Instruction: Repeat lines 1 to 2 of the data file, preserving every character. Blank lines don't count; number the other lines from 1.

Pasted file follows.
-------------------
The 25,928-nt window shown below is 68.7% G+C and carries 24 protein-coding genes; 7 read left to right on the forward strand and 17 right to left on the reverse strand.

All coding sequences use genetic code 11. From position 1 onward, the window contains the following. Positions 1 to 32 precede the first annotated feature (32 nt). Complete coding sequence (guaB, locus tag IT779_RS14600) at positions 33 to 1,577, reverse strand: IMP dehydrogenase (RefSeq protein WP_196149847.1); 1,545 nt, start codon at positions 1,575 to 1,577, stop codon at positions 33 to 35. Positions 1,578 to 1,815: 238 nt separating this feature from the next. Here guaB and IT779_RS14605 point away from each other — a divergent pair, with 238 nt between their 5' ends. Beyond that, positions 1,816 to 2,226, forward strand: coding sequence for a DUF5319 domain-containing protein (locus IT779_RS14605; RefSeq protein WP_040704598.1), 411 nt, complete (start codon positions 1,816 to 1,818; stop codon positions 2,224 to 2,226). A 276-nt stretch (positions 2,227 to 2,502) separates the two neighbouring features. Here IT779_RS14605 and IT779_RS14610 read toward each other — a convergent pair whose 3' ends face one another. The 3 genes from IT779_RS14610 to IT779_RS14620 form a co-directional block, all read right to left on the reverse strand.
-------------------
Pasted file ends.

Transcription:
The 25,928-nt window shown below is 68.7% G+C and carries 24 protein-coding genes; 7 read left to right on the forward strand and 17 right to left on the reverse strand.

All coding sequences use genetic code 11. From position 1 onward, the window contains the following. Positions 1 to 32 precede the first annotated feature (32 nt). Complete coding sequence (guaB, locus tag IT779_RS14600) at positions 33 to 1,577, reverse strand: IMP dehydrogenase (RefSeq protein WP_196149847.1); 1,545 nt, start codon at positions 1,575 to 1,577, stop codon at positions 33 to 35. Positions 1,578 to 1,815: 238 nt separating this feature from the next. Here guaB and IT779_RS14605 point away from each other — a divergent pair, with 238 nt between their 5' ends. Beyond that, positions 1,816 to 2,226, forward strand: coding sequence for a DUF5319 domain-containing protein (locus IT779_RS14605; RefSeq protein WP_040704598.1), 411 nt, complete (start codon positions 1,816 to 1,818; stop codon positions 2,224 to 2,226). A 276-nt stretch (positions 2,227 to 2,502) separates the two neighbouring features. Here IT779_RS14605 and IT779_RS14610 read toward each other — a convergent pair whose 3' ends face one another. The 3 genes from IT779_RS14610 to IT779_RS14620 form a co-directional block, all read right to left on the reverse strand.